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Harper goes on radio show to defend campaign to suspend senators

Canadian Prime Minister Stephen Harper responds to a question during Question Period in the House of Commons Oct. 23, 2013 in Ottawa. Harper was a guest on former Ontario Progressive Conservative Leader John Tory’s radio show on Toronto station Newstalk 1010 on Oct. 25, 2013, to defend his push to suspend ex-Conservative senators Mike Duffy, Pamela Wallin and Patrick Brazeau for without pay “gross negligence” in their use of parliamentary resources.

Adrian Wyld/THE CANADIAN PRESS

Stephen Harper is taking to the airwaves to defend his government's campaign to suspend three ex-Conservative senators over their controversial expense claims.

The Conservative Prime Minister is trying to counter critics who say he's punishing Mike Duffy, Pamela Wallin and Patrick Brazeau before they've been proven guilty. Even senators and MPs in his own party are questioning what the government is doing.

He chose to make his case publicly Friday to a fellow traveller: former Ontario Progressive Conservative Leader John Tory, who now hosts a Toronto radio show on Newstalk 1010.

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Mr. Harper said criticism that he's abusing due process is not deterring the push to suspend Mr. Duffy, Ms. Wallin and Mr. Brazeau without pay.

"I think Canadians are actually very clear on this. I know the majority of Canadians senators are. The vast majority of our caucus and Canadians as well."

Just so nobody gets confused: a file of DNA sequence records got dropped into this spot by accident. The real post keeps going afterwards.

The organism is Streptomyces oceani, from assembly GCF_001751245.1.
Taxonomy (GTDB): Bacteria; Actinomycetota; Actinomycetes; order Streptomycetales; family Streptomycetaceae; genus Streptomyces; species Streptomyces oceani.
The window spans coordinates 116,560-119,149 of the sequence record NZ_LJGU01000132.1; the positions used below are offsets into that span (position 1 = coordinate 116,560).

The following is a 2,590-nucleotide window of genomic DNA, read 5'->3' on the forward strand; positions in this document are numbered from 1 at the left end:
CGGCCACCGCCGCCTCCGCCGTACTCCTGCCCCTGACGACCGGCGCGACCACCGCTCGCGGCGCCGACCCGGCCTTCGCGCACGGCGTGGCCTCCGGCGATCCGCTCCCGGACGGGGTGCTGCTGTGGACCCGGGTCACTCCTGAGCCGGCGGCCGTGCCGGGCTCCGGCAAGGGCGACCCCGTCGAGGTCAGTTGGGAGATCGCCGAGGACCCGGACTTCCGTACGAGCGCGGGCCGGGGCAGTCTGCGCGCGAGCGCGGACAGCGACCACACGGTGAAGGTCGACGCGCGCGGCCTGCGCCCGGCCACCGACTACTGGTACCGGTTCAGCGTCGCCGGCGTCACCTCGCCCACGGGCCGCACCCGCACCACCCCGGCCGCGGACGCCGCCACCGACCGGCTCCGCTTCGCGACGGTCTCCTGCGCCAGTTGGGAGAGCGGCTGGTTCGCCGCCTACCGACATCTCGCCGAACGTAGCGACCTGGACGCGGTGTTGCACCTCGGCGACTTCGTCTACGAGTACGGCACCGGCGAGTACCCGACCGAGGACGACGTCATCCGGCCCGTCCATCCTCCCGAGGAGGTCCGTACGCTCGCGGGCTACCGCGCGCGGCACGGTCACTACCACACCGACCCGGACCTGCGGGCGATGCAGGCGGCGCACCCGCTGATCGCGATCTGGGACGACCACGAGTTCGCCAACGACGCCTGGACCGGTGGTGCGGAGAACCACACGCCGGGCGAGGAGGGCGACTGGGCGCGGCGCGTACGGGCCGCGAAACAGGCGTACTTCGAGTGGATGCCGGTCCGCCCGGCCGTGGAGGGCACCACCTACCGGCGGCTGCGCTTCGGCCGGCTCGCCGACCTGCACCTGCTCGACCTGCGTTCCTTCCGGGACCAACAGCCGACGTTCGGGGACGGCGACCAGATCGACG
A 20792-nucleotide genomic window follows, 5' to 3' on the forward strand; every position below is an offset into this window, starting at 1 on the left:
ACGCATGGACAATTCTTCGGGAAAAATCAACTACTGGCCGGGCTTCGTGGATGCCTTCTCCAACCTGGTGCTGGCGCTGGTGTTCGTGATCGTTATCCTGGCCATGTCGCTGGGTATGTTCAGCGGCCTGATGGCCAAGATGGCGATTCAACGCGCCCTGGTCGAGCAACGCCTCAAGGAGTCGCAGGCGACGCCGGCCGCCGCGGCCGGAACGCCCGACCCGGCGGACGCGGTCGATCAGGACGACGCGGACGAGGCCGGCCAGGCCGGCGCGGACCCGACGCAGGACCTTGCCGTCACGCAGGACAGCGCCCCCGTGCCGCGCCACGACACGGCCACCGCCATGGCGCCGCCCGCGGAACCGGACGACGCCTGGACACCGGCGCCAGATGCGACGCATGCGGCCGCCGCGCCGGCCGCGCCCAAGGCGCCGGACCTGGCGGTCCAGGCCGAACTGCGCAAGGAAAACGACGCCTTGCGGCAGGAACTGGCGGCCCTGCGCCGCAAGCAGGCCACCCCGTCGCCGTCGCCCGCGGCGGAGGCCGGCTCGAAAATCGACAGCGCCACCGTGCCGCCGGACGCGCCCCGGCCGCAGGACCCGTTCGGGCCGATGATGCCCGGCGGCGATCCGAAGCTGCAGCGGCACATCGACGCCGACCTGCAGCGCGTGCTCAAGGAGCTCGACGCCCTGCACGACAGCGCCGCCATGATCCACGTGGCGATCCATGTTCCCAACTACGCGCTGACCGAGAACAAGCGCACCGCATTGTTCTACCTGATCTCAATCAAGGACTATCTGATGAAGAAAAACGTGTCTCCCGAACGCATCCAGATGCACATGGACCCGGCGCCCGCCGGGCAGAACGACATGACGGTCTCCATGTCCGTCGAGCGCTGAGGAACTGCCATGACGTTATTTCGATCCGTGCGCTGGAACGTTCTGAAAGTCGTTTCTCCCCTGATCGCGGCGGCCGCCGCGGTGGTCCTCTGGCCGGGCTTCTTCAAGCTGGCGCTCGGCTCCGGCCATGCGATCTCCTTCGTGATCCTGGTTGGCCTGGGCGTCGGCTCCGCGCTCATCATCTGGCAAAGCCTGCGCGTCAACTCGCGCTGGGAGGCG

He said there's sufficient evidence that these three senators – whom he originally appointed – should be suspended without pay.

All three are also under investigation by the RCMP for expense claims. No charges have been laid at this time.

"Everyone knows that the facts have been looked into for over a year by the Senate," Mr. Harper told Newstalk 1010.

"There is absolutely no doubt what these senators did."

Mr. Harper dismissed the notion that no disciplinary action should be taken against the senators unless they have been charged or found guilty of criminal wrongdoing.

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"It is beyond the shadow of a doubt that these senators in some cases have collected literally up to six figures of ineligible expenses – did so willingly over a long period of time."

Using an analogy, the Prime Minister said most Canadian private sector employers wouldn't stand for this.

"What I think most Canadians would say is if you did that in your work, your boss wouldn't wait for you to be convicted of a crime. Your boss would say that and that alone requires there's some action be taken in terms of your job."

Mr. Harper said the senators shouldn't be allowed to keep drawing a salary. "To be sitting on the public payroll and just say you'll repay the money – I think we're way past that in these cases."

"That's what Canadians expect … when people abuse a position of trust at this level and over this time period – and this clearly – that there will be appropriate action taken that frankly removes from them from the public payroll."

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About the Author
Parliamentary reporter

Steven Chase has covered federal politics in Ottawa for The Globe since mid-2001, arriving there a few months before 9/11. He previously worked in the paper's Vancouver and Calgary bureaus. Prior to that, he reported on Alberta politics for the Calgary Herald and the Calgary Sun, and on national issues for Alberta Report. More

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